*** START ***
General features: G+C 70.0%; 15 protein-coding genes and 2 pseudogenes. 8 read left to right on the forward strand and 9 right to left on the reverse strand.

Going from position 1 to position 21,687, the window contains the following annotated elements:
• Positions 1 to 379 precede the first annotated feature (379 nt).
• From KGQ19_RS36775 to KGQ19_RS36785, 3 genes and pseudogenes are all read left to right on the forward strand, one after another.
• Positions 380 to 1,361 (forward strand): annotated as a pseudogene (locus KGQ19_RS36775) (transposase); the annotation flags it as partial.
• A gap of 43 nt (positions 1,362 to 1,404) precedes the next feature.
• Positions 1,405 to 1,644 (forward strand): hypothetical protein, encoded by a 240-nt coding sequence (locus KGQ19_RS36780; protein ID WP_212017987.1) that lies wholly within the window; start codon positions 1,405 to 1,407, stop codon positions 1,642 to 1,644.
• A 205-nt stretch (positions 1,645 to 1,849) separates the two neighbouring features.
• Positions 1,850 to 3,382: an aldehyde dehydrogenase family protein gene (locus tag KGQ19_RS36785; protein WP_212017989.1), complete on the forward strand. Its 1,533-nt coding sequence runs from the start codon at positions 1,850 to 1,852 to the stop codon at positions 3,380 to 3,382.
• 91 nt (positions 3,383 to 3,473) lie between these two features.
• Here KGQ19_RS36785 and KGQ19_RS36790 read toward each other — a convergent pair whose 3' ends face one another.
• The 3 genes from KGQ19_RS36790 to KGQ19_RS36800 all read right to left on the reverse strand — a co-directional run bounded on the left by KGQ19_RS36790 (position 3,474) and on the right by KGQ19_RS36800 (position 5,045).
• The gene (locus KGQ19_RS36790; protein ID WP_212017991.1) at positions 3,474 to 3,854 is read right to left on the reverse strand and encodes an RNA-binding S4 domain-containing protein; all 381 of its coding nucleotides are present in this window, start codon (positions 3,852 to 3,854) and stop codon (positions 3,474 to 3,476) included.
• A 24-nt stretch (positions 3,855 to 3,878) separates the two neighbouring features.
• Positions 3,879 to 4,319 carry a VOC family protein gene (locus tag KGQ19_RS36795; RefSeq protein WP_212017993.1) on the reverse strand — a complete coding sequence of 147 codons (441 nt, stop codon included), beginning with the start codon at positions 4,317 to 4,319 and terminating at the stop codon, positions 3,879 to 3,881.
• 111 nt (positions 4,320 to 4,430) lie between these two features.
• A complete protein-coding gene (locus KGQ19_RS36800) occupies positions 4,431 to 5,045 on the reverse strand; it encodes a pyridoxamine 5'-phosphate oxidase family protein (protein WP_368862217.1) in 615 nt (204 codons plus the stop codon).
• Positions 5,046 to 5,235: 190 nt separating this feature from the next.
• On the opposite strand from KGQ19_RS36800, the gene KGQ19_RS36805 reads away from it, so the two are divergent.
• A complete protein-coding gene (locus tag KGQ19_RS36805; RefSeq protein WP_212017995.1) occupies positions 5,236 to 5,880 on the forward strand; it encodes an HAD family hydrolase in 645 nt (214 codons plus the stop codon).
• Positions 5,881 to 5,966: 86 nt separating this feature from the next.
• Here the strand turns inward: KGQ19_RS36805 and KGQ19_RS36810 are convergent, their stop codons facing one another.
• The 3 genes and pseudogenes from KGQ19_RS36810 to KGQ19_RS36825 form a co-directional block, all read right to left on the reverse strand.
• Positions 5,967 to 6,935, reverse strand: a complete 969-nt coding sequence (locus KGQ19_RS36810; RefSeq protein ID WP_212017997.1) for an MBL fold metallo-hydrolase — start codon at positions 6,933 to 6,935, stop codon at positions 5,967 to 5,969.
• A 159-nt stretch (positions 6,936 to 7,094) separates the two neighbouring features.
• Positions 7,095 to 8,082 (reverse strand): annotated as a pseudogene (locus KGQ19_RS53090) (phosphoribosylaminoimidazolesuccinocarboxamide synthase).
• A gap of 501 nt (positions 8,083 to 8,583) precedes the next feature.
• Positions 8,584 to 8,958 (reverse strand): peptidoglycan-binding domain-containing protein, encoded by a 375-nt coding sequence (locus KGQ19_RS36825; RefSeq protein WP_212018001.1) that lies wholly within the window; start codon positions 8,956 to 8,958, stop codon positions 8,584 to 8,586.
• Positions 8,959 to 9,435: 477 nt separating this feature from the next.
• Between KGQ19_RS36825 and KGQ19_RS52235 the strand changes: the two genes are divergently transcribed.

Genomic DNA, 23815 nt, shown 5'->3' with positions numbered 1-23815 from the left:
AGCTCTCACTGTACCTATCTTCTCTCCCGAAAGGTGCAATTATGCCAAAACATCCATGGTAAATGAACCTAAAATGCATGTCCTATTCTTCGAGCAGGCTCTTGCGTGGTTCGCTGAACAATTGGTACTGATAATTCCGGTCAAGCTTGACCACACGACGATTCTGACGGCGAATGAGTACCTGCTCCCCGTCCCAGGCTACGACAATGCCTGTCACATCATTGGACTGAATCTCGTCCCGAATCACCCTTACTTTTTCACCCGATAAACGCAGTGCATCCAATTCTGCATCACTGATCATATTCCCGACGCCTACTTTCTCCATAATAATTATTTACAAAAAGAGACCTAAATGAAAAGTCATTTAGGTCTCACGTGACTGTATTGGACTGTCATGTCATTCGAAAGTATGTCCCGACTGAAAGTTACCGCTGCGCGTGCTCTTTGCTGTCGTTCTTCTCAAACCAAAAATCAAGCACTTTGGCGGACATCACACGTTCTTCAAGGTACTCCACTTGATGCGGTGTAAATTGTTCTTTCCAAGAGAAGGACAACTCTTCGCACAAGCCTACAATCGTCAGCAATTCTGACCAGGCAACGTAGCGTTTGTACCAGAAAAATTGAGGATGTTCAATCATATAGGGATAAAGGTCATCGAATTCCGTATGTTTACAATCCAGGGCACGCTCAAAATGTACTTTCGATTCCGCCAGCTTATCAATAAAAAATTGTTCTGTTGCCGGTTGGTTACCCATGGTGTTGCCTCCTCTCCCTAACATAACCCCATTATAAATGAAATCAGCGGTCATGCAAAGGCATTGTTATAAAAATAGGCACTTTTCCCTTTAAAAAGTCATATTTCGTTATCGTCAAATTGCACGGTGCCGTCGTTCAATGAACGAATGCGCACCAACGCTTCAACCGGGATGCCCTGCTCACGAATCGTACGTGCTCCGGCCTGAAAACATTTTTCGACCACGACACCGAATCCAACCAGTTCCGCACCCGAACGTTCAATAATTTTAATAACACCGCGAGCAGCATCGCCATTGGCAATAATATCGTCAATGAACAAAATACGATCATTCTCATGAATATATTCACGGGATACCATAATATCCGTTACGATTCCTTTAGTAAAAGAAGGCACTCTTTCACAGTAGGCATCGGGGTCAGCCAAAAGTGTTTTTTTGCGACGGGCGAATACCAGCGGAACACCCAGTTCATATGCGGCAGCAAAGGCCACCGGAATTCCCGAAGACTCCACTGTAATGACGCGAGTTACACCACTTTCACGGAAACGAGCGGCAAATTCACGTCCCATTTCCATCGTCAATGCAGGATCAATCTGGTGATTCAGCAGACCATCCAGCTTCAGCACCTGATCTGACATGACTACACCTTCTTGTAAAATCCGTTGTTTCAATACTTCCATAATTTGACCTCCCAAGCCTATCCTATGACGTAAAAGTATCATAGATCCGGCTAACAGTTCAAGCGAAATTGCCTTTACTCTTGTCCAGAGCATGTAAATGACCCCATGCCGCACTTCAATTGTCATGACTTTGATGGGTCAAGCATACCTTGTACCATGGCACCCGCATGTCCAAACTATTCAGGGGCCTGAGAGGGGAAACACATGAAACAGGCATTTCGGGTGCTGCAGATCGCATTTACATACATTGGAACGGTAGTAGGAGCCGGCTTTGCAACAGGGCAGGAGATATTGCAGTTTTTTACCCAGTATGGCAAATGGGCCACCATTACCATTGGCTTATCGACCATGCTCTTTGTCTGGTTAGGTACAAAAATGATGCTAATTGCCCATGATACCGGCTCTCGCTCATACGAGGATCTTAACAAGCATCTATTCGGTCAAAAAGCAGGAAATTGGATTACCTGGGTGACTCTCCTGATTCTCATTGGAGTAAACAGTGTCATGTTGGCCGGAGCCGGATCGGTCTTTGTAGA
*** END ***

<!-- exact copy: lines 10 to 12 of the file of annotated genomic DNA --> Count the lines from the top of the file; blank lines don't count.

• 91 nt (positions 3,383 to 3,473) lie between these two features.
• Here KGQ19_RS36785 and KGQ19_RS36790 read toward each other — a convergent pair whose 3' ends face one another.
• The 3 genes from KGQ19_RS36790 to KGQ19_RS36800 all read right to left on the reverse strand — a co-directional run bounded on the left by KGQ19_RS36790 (position 3,474) and on the right by KGQ19_RS36800 (position 5,045).